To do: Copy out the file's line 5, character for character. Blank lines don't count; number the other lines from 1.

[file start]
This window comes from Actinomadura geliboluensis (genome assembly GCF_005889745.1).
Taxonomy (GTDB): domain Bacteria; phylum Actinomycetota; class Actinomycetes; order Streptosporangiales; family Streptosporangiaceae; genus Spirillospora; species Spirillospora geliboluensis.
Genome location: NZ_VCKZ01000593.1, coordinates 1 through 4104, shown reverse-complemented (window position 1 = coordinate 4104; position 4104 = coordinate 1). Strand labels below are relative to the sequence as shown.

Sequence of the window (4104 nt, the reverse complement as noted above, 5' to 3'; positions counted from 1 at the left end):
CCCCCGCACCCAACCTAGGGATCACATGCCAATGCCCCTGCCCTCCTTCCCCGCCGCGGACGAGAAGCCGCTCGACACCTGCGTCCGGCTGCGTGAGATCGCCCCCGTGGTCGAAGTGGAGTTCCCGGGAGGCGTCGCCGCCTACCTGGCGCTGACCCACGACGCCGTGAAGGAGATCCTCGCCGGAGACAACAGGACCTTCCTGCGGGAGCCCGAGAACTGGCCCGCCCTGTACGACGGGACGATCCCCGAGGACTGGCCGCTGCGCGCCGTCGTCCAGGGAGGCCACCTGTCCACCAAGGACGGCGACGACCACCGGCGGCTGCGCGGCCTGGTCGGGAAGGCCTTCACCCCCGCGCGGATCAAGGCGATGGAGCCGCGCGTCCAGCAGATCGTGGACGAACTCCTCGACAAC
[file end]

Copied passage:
CCCCCGCACCCAACCTAGGGATCACATGCCAATGCCCCTGCCCTCCTTCCCCGCCGCGGACGAGAAGCCGCTCGACACCTGCGTCCGGCTGCGTGAGATCGCCCCCGTGGTCGAAGTGGAGTTCCCGGGAGGCGTCGCCGCCTACCTGGCGCTGACCCACGACGCCGTGAAGGAGATCCTCGCCGGAGACAACAGGACCTTCCTGCGGGAGCCCGAGAACTGGCCCGCCCTGTACGACGGGACGATCCCCGAGGACTGGCCGCTGCGCGCCGTCGTCCAGGGAGGCCACCTGTCCACCAAGGACGGCGACGACCACCGGCGGCTGCGCGGCCTGGTCGGGAAGGCCTTCACCCCCGCGCGGATCAAGGCGATGGAGCCGCGCGTCCAGCAGATCGTGGACGAACTCCTCGACAAC